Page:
Nate’s Grade: A-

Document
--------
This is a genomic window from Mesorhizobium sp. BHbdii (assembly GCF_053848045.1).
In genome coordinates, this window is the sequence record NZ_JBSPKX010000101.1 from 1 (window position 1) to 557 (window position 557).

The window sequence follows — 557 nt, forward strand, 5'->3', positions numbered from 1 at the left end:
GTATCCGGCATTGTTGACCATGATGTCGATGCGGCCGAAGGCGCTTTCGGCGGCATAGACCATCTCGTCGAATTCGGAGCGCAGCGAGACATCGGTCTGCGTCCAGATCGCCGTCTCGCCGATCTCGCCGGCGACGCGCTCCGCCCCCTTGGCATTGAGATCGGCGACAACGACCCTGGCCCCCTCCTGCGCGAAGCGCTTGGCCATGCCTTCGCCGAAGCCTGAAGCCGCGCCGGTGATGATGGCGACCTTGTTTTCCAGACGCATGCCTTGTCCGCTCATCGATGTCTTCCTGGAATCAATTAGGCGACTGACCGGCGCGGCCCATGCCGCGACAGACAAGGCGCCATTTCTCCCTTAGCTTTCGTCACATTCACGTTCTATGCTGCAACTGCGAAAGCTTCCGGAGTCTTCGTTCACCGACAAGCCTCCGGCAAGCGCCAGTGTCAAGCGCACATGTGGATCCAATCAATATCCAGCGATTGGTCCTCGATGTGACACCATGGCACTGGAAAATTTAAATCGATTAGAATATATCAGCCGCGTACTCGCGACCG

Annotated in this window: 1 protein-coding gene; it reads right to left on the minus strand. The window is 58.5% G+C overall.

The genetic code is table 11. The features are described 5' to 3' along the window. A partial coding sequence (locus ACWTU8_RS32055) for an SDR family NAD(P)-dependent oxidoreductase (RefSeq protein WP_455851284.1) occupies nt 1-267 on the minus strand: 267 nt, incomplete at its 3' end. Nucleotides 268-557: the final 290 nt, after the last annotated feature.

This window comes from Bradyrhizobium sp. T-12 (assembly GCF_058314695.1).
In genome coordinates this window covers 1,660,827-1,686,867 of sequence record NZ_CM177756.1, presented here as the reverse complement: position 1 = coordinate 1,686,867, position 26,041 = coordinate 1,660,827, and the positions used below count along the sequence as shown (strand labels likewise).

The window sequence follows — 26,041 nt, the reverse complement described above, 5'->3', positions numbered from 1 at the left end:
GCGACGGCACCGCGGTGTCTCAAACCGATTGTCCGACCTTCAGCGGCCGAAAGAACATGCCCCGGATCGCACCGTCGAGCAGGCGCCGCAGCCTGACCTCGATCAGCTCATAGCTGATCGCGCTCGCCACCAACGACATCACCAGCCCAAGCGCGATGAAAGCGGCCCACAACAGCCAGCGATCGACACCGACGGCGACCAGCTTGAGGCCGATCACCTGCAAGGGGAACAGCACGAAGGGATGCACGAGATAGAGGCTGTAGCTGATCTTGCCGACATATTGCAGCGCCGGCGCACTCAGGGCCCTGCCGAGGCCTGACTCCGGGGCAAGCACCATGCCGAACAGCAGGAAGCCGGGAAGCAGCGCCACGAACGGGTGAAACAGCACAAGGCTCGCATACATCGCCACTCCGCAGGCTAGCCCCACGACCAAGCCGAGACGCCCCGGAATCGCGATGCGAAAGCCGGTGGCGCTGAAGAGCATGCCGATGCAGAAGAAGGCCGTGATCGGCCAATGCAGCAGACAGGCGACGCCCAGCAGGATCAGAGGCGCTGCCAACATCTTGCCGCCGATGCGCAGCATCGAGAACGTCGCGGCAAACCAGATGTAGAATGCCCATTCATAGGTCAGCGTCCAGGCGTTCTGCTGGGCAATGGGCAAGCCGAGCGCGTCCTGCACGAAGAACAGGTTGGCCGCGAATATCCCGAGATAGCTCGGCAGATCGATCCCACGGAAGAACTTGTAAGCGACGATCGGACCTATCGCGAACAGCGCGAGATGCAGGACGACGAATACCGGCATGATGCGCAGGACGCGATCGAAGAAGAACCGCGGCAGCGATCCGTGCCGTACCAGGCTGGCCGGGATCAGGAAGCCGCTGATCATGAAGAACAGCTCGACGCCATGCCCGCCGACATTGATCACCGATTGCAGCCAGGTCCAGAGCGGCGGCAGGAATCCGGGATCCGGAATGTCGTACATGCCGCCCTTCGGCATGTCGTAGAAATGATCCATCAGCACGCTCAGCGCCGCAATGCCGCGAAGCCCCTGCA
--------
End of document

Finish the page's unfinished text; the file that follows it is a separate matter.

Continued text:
Coming-of-age movies typically coast on a combination of mood, sense of place, and character, and Greta Gerwig’s Lady Bird excels in all areas and supplies a straight shot of happiness to the senses. Gerwig serves as solo writer and director and tells a semi-autobiographical story of “Lady Bird,” a quirky, determined, feisty, self-involved, and vulnerable teenager (Saoirse Ronan) trying to leave the lower-middle-class confines of her Sacramento life for bigger pastures. Ronan (Brooklyn) is spectacular in the title role and displays a heretofore-unseen sparkling sense for comedy, punctuating Gerwig’s many witty lines with the exact right touch. This can be a very funny movie and it has a deep ensemble of players. Ronan’s character is a magnetic force of nature that commands your attention and finds ways to surprise. The film follows her high school senior year’s ups and downs, potential new friends, bad boyfriends, social orders, family struggles, jobs, and most importantly her dream of getting into an East Coast college and leaving the trap she sees is her hometown. Her parents (Laurie Metcalf, Tracy Letts) are stressed and exasperated with their demanding daughter. Metcalf (TV’s Roseanne) is outstandingly affecting as the beleaguered matriarch. Much of the movie’s ongoing conflict, and later triumphs, revolve around the fraught mother/daughter relationship, and Ronan and Metcalf are never better than when squaring off. This is a movie rich in authentic lived-in details and observations. It can stray into overly quirky territory but Gerwig as director has a remarkable feel for when to hold back. There’s a genuine and poignant family drama at its heart that doesn’t get lost amid the whimsical additions that cater to Lady Bird’s vibrant personality. By the end of a coming-of-age movie, the characters should feel a little wiser, having learned through heartache, bad choices, and changes in perspective. This isn’t a movie about big moments but about the ebb and flow of life and the formation of one’s sense of self. We should enjoy having spent time with these characters on their journeys. With Lady Bird, I couldn’t stop smiling like an idiot.